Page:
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Life in High Poverty Neighborhoods. High Poverty Neighborhoods Canada – Fist, Stick, Gun, Knife What do we learn? Interesting passages? How do violent.

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Presentation on theme: "Life in High Poverty Neighborhoods. High Poverty Neighborhoods Canada – Fist, Stick, Gun, Knife What do we learn? Interesting passages? How do violent."— Presentation transcript:

1 Life in High Poverty Neighborhoods

2 High Poverty Neighborhoods Canada – Fist, Stick, Gun, Knife What do we learn? Interesting passages? How do violent street norms get perpetuated?

3 High Poverty Neighborhoods Why are crime and poverty linked? So what happens if poverty is more concentrated in specific neighborhoods?

4 High Poverty Neighborhoods Sociology work on high poverty neighborhoods. Doug Massey “A primary concern of those invested in the code of the streets is maintenance of "respect", which is loosely defined as being treated right or granted the deference one deserves.” “With the right amount of respect a person can avoid “being bothered” in public” Elijah Anderson “Beginning in childhood, individuals (in these communities) are socialized to fight in order to earn respect.” Jankowski “Individuals join gangs because they believe the gang can provide them with personal protection from the predatory elements active in low-income neighborhoods. People quite rationally, are either tired of being alert or want to reduce the probability of danger to a level that allows them to devote more time to their effort to secure more money.”

5 High Poverty Neighborhoods “In a social world characterized by endemic, exogenously induced violence, therefore, violent behavior and an obsessive concern with respect become rational strategies for survival. Given a geographic concentration of violence, some community members are sure to adopt violent attitudes and violent behavior as survival strategies. As more people adopt more violent strategies for self-preservation, the average level of violence within the niche rises, leading others to adopt more violent behavior. As the average level of violence rises over time, more people adopt increasingly violent strategies to protect themselves from the growing threat of victimization, ultimately producing a self- perpetuating upward spiral of crime and violence.” (Massey, p1216) But will greater economic and racial segregation lead to more crime overall? Why?

6 High Poverty Neighborhoods Summarizing sociological and ethnographic work on high poverty neighborhoods and crime. The need for “respect” is crucial for survival. Respect is gained by not backing down, and more notably, by engaging in violence. The implicit argument is that simply by living in a high poverty neighborhoods, individuals have to act on these violent norms, making them more violent and engage in more crime than they would otherwise. Is this a satisfying explanation? Is this a complete theory?

7 High Poverty Neighborhoods Thieves, Thugs, and Neighborhood Poverty (2010) My attempt to model the explicit interactions between violence and poverty. Basic Idea “I don’t care if I got money, or work Monday through Friday. I just go shoot a on the weekends. If that’s what need to be done to keep my hood and my young ones around here safe, then that’s what to get done.” –resident of Nickerson Gardens housing project on Los Angeles’ south side.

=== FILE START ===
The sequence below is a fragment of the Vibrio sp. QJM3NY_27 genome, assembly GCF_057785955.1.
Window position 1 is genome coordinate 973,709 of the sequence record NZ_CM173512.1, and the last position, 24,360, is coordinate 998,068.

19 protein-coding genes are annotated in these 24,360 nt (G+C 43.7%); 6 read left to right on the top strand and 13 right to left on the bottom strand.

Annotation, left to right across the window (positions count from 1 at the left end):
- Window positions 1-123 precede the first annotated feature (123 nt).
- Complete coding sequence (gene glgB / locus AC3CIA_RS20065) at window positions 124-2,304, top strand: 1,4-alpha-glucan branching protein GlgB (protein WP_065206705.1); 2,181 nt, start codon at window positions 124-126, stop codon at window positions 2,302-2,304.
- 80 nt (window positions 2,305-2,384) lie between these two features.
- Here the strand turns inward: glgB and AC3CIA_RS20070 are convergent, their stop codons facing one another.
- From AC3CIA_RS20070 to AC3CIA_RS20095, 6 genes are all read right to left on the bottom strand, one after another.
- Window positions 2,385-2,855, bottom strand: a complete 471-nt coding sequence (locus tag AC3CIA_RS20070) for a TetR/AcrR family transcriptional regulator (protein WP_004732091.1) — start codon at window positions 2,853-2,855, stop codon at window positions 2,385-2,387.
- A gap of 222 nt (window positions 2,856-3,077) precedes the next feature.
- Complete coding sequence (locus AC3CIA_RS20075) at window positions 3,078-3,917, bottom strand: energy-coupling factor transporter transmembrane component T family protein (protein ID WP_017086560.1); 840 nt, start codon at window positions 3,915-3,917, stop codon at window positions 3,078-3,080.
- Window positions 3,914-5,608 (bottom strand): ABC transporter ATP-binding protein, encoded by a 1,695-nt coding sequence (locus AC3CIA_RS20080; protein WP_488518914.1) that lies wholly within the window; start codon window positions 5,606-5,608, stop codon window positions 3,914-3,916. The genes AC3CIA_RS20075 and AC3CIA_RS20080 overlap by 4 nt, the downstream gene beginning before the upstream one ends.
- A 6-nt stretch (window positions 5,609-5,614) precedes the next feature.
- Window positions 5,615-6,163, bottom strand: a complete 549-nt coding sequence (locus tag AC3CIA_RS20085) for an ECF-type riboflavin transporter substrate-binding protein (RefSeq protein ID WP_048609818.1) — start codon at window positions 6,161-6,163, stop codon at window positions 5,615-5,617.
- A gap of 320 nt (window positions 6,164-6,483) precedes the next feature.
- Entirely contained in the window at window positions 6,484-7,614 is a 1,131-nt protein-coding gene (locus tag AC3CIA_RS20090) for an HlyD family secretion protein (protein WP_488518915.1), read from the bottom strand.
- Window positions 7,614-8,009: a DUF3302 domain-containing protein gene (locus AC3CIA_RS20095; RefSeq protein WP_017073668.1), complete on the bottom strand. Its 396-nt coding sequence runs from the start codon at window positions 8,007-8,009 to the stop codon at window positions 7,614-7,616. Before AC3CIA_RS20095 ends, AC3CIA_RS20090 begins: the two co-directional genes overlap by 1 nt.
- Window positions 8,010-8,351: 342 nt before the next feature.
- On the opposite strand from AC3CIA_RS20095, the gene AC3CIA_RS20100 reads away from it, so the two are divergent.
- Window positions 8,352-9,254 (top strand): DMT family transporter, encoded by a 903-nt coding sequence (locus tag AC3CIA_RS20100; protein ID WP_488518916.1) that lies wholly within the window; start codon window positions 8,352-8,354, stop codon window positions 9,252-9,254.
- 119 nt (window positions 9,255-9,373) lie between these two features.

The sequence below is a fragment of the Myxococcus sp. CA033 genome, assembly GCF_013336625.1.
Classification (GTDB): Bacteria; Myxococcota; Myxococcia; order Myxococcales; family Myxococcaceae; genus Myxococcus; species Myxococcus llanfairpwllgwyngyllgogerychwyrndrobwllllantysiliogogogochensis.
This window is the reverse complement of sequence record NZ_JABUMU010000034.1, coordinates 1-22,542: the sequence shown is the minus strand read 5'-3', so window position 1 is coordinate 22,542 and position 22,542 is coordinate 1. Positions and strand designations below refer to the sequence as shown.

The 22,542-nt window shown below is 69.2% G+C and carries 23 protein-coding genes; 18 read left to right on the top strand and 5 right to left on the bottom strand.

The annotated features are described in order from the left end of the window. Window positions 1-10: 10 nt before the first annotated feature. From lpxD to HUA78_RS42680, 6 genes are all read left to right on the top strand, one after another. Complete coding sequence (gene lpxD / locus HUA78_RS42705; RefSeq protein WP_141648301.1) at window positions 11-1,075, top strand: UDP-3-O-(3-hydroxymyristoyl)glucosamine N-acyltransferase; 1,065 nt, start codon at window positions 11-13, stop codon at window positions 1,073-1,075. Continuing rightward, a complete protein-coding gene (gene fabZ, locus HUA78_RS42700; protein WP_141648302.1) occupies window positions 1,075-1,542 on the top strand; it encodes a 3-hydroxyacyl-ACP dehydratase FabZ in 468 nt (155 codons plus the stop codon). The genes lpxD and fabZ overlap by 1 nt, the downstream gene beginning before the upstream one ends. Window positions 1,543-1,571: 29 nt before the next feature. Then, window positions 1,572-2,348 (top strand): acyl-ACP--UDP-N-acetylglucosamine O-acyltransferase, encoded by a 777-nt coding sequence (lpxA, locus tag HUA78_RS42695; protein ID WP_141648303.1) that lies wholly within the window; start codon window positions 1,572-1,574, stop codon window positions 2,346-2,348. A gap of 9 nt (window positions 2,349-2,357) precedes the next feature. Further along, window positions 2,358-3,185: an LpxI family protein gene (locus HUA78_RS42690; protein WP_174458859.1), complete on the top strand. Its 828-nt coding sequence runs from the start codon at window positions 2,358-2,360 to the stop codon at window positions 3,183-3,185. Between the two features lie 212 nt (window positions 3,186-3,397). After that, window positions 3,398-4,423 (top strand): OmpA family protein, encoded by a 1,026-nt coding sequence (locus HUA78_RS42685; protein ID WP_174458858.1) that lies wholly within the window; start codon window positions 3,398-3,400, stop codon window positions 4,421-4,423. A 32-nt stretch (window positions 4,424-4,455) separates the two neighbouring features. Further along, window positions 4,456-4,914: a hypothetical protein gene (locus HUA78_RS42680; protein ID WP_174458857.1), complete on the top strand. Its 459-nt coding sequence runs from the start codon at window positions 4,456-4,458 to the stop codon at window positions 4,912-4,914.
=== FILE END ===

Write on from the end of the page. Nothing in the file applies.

8 High Poverty Neighborhoods Thieves, Thugs, and Neighborhood Poverty (2010) Model must encompass: 1. Relationship between individual poverty and individual criminality. 2. Relationship between neighborhood poverty and neighborhood crime rates. 3. Relationship between concentration of poverty within a city and overall crime rates. Since the goal is to understand role poverty plays in criminality, model explicitly shuts down differences in “preferences” across income groups. Is this reasonable? Consider opening quote. How do differential “norms” across social groups fit in to this? This is a “simplified” version of the model in the paper.

9 Model of Segregation and Crime Model – Basic Environment A community made up of many individuals who: Each live in a distinct neighborhood within larger community. Have either: (i) high legal earnings (e=$75k available for consumption) (ii) low legal earnings (e=$10k available for consumption) Value dollars of consumption (m) via a utility function u(m) = m 0.5 So each person gets diminishing marginal utility in dollars of consumption (which won’t necessarily equal earnings). i.e., enjoyment from consuming a little bit more is getting smaller and smaller.

10 Model of Segregation and Crime Picture

11 Model of Segregation and Crime (cont.) Participation in Interpersonal Violent Crime Individuals encounter neighbors at a rate of one per period. At a given point in time, each individual decides to become either: Law-abider – acts passively when encountering neighbors. Thug – attacks any neighbors he encounters. Law-abider / Law-abider – both act passively Neither's payoffs are affected. Law-abider /Thug – Thug attacks, pacifist acts passively Thug takes $2k from law-abider and law-abider incurs pain cost of 1 unit of utility Thug/Thug – both attack No money changes hands, both individuals incur pain cost of 1 unit of utility. And assume there is a utility cost ε to being a thug. Cost to High criminal propensity is ε =5 Cost to Low criminal propensity person is ε =10 Again suppose each type makes up half poor and half of non-poor

12 Model of Segregation and Crime (cont.) Interpersonal Violent Crime (cont.) Who becomes a thug? What all does it depend on? Consider an individual i with earnings e i Suppose he chose to be a thug. What would be his utility if he encounters another thug? What would be his utility if he encounters a law-abider? So on average what would be his utility? (and what will it depend on?)